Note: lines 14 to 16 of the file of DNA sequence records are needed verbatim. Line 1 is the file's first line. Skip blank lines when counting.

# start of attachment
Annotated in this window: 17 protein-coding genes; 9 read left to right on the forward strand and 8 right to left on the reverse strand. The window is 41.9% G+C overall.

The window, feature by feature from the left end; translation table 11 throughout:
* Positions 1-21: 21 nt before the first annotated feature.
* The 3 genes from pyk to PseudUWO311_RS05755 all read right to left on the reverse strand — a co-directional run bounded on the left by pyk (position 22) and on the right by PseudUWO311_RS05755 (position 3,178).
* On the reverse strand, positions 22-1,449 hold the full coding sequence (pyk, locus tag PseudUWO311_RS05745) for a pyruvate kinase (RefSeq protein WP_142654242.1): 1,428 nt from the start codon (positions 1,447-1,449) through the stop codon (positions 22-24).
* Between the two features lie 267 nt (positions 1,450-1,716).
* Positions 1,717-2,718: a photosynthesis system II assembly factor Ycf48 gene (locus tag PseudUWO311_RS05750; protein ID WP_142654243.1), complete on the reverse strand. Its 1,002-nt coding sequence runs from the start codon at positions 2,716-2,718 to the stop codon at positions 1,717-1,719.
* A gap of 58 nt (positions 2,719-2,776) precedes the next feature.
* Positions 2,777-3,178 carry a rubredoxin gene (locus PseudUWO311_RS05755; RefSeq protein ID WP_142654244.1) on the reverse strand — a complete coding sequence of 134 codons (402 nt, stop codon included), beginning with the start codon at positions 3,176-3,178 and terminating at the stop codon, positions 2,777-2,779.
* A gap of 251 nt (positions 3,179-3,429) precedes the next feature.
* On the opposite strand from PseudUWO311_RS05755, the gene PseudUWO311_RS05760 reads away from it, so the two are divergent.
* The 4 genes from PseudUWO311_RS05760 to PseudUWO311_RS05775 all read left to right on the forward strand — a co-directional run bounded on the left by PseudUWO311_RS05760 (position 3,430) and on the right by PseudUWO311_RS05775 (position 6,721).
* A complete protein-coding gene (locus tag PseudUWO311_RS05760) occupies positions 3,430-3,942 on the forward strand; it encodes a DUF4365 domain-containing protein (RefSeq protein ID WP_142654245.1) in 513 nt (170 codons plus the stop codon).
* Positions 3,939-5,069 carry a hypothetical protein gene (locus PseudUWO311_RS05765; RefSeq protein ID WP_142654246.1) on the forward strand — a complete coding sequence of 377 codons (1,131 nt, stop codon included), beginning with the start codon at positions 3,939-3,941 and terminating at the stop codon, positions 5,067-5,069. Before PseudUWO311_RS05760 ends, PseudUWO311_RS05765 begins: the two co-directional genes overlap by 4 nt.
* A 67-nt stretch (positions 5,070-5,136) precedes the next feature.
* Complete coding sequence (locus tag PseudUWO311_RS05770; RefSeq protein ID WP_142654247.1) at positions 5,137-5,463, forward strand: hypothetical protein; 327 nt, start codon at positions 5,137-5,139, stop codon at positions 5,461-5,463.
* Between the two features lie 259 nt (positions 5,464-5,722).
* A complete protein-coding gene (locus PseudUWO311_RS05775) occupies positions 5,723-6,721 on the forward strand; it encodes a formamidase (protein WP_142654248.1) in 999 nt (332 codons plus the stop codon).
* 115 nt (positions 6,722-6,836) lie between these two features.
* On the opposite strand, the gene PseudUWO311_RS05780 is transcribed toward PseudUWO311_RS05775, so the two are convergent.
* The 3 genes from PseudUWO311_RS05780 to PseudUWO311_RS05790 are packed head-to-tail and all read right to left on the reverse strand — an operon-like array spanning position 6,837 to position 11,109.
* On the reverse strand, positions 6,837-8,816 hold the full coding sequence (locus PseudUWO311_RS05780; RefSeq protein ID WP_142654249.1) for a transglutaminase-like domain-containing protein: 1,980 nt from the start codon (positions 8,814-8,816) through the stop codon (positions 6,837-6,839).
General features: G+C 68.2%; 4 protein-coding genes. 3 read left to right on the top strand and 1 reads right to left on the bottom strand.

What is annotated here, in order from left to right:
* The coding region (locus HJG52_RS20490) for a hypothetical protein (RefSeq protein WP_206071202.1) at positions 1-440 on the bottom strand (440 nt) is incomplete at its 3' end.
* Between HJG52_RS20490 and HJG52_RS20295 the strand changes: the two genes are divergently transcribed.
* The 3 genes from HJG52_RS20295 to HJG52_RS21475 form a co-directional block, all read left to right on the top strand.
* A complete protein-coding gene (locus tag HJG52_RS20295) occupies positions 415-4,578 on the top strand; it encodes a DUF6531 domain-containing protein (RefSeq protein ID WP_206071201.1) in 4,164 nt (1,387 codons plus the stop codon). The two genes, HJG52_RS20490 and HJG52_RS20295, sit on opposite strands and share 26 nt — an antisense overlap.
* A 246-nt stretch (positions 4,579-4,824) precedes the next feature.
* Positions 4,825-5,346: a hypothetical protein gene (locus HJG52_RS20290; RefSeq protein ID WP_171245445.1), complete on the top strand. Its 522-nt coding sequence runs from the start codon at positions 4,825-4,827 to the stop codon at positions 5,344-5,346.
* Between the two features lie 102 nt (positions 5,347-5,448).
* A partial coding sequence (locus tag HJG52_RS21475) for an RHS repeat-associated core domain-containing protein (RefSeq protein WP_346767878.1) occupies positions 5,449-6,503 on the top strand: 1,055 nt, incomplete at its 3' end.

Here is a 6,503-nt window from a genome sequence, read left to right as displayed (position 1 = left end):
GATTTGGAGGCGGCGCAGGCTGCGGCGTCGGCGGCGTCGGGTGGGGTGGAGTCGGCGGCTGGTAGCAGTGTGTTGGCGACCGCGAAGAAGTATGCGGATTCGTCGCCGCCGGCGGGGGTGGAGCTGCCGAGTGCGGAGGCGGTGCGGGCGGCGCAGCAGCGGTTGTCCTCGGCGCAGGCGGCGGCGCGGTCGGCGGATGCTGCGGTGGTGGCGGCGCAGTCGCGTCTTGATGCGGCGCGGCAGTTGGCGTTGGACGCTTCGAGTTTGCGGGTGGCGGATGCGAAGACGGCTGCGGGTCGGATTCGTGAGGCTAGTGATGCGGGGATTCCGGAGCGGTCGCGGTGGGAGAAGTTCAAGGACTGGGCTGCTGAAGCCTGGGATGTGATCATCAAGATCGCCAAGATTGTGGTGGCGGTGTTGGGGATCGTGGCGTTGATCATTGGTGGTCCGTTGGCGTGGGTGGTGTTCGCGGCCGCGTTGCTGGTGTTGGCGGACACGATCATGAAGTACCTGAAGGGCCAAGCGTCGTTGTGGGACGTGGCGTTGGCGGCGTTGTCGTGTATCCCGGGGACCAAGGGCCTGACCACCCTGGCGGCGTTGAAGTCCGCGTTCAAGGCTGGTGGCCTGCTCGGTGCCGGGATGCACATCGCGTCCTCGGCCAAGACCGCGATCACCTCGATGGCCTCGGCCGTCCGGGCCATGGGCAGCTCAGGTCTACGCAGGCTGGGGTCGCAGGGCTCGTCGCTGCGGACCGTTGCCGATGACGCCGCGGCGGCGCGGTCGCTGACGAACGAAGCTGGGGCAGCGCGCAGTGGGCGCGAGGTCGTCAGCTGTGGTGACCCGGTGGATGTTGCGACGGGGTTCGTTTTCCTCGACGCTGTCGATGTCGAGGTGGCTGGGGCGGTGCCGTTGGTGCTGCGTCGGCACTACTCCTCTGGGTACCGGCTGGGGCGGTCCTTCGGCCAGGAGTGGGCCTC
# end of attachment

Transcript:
* Positions 3,939-5,069 carry a hypothetical protein gene (locus PseudUWO311_RS05765; RefSeq protein ID WP_142654246.1) on the forward strand — a complete coding sequence of 377 codons (1,131 nt, stop codon included), beginning with the start codon at positions 3,939-3,941 and terminating at the stop codon, positions 5,067-5,069. Before PseudUWO311_RS05760 ends, PseudUWO311_RS05765 begins: the two co-directional genes overlap by 4 nt.
* A 67-nt stretch (positions 5,070-5,136) precedes the next feature.
* Complete coding sequence (locus tag PseudUWO311_RS05770; RefSeq protein ID WP_142654247.1) at positions 5,137-5,463, forward strand: hypothetical protein; 327 nt, start codon at positions 5,137-5,139, stop codon at positions 5,461-5,463.